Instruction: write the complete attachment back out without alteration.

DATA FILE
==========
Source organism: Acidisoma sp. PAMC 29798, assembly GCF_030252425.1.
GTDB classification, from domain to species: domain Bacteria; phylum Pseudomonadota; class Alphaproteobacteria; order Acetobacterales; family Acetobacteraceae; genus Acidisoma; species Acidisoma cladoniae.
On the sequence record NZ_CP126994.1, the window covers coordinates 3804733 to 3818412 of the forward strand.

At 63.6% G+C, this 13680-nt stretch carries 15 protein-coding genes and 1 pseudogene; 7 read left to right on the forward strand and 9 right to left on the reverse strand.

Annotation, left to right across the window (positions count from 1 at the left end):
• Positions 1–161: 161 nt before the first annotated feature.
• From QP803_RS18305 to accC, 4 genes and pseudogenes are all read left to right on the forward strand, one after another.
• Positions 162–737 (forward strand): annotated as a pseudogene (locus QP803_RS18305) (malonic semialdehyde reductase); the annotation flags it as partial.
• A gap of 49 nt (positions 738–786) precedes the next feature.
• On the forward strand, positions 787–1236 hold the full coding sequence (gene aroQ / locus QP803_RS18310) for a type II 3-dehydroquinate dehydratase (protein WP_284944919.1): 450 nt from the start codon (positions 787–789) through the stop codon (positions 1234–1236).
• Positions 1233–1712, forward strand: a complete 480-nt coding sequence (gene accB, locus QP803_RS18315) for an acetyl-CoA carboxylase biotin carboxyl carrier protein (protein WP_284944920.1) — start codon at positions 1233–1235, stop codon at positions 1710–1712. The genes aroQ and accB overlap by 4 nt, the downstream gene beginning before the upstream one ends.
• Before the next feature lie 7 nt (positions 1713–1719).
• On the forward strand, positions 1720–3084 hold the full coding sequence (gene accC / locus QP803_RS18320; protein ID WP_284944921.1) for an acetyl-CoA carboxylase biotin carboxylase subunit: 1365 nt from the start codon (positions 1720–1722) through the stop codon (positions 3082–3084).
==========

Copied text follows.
Source organism: Acidisoma sp. PAMC 29798, assembly GCF_030252425.1.
GTDB classification, from domain to species: domain Bacteria; phylum Pseudomonadota; class Alphaproteobacteria; order Acetobacterales; family Acetobacteraceae; genus Acidisoma; species Acidisoma cladoniae.
On the sequence record NZ_CP126994.1, the window covers coordinates 3804733 to 3818412 of the forward strand.

At 63.6% G+C, this 13680-nt stretch carries 15 protein-coding genes and 1 pseudogene; 7 read left to right on the forward strand and 9 right to left on the reverse strand.

Annotation, left to right across the window (positions count from 1 at the left end):
• Positions 1–161: 161 nt before the first annotated feature.
• From QP803_RS18305 to accC, 4 genes and pseudogenes are all read left to right on the forward strand, one after another.
• Positions 162–737 (forward strand): annotated as a pseudogene (locus QP803_RS18305) (malonic semialdehyde reductase); the annotation flags it as partial.
• A gap of 49 nt (positions 738–786) precedes the next feature.
• On the forward strand, positions 787–1236 hold the full coding sequence (gene aroQ / locus QP803_RS18310) for a type II 3-dehydroquinate dehydratase (protein WP_284944919.1): 450 nt from the start codon (positions 787–789) through the stop codon (positions 1234–1236).
• Positions 1233–1712, forward strand: a complete 480-nt coding sequence (gene accB, locus QP803_RS18315) for an acetyl-CoA carboxylase biotin carboxyl carrier protein (protein WP_284944920.1) — start codon at positions 1233–1235, stop codon at positions 1710–1712. The genes aroQ and accB overlap by 4 nt, the downstream gene beginning before the upstream one ends.
• Before the next feature lie 7 nt (positions 1713–1719).
• On the forward strand, positions 1720–3084 hold the full coding sequence (gene accC / locus QP803_RS18320; protein ID WP_284944921.1) for an acetyl-CoA carboxylase biotin carboxylase subunit: 1365 nt from the start codon (positions 1720–1722) through the stop codon (positions 3082–3084).